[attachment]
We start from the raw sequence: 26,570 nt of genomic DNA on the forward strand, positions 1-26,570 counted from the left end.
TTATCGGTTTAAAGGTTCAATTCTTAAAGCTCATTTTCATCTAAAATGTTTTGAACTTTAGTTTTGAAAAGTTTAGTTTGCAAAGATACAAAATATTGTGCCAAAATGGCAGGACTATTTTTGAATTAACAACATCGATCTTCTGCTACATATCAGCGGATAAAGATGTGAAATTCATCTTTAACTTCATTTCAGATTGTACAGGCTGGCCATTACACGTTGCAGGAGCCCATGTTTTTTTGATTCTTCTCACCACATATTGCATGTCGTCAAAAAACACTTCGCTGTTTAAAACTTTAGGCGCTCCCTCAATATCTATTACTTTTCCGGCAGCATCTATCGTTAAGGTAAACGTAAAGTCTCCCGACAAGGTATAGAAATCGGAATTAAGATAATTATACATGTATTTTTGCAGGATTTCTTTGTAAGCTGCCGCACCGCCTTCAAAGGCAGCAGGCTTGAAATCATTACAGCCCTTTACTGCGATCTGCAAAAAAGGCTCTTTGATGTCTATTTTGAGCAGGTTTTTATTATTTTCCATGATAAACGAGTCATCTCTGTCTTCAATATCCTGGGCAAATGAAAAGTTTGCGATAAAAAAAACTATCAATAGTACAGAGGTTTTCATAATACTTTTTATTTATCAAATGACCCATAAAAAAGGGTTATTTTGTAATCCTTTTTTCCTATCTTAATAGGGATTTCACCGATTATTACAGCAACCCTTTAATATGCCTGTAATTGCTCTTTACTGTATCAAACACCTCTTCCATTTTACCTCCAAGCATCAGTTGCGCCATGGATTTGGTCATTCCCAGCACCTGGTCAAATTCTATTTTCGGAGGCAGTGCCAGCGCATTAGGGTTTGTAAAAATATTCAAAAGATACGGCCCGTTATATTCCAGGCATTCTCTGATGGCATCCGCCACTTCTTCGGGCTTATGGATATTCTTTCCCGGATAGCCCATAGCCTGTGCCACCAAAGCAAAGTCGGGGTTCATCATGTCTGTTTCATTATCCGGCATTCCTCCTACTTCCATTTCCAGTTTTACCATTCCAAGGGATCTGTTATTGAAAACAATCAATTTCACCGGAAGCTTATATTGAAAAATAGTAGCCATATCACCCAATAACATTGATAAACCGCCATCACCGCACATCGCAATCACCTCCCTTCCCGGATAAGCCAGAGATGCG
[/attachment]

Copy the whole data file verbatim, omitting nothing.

We start from the raw sequence: 26,570 nt of genomic DNA on the forward strand, positions 1-26,570 counted from the left end.
TTATCGGTTTAAAGGTTCAATTCTTAAAGCTCATTTTCATCTAAAATGTTTTGAACTTTAGTTTTGAAAAGTTTAGTTTGCAAAGATACAAAATATTGTGCCAAAATGGCAGGACTATTTTTGAATTAACAACATCGATCTTCTGCTACATATCAGCGGATAAAGATGTGAAATTCATCTTTAACTTCATTTCAGATTGTACAGGCTGGCCATTACACGTTGCAGGAGCCCATGTTTTTTTGATTCTTCTCACCACATATTGCATGTCGTCAAAAAACACTTCGCTGTTTAAAACTTTAGGCGCTCCCTCAATATCTATTACTTTTCCGGCAGCATCTATCGTTAAGGTAAACGTAAAGTCTCCCGACAAGGTATAGAAATCGGAATTAAGATAATTATACATGTATTTTTGCAGGATTTCTTTGTAAGCTGCCGCACCGCCTTCAAAGGCAGCAGGCTTGAAATCATTACAGCCCTTTACTGCGATCTGCAAAAAAGGCTCTTTGATGTCTATTTTGAGCAGGTTTTTATTATTTTCCATGATAAACGAGTCATCTCTGTCTTCAATATCCTGGGCAAATGAAAAGTTTGCGATAAAAAAAACTATCAATAGTACAGAGGTTTTCATAATACTTTTTATTTATCAAATGACCCATAAAAAAGGGTTATTTTGTAATCCTTTTTTCCTATCTTAATAGGGATTTCACCGATTATTACAGCAACCCTTTAATATGCCTGTAATTGCTCTTTACTGTATCAAACACCTCTTCCATTTTACCTCCAAGCATCAGTTGCGCCATGGATTTGGTCATTCCCAGCACCTGGTCAAATTCTATTTTCGGAGGCAGTGCCAGCGCATTAGGGTTTGTAAAAATATTCAAAAGATACGGCCCGTTATATTCCAGGCATTCTCTGATGGCATCCGCCACTTCTTCGGGCTTATGGATATTCTTTCCCGGATAGCCCATAGCCTGTGCCACCAAAGCAAAGTCGGGGTTCATCATGTCTGTTTCATTATCCGGCATTCCTCCTACTTCCATTTCCAGTTTTACCATTCCAAGGGATCTGTTATTGAAAACAATCAATTTCACCGGAAGCTTATATTGAAAAATAGTAGCCATATCACCCAATAACATTGATAAACCGCCATCACCGCACATCGCAATCACCTCCCTTCCCGGATAAGCCAGAGATGCG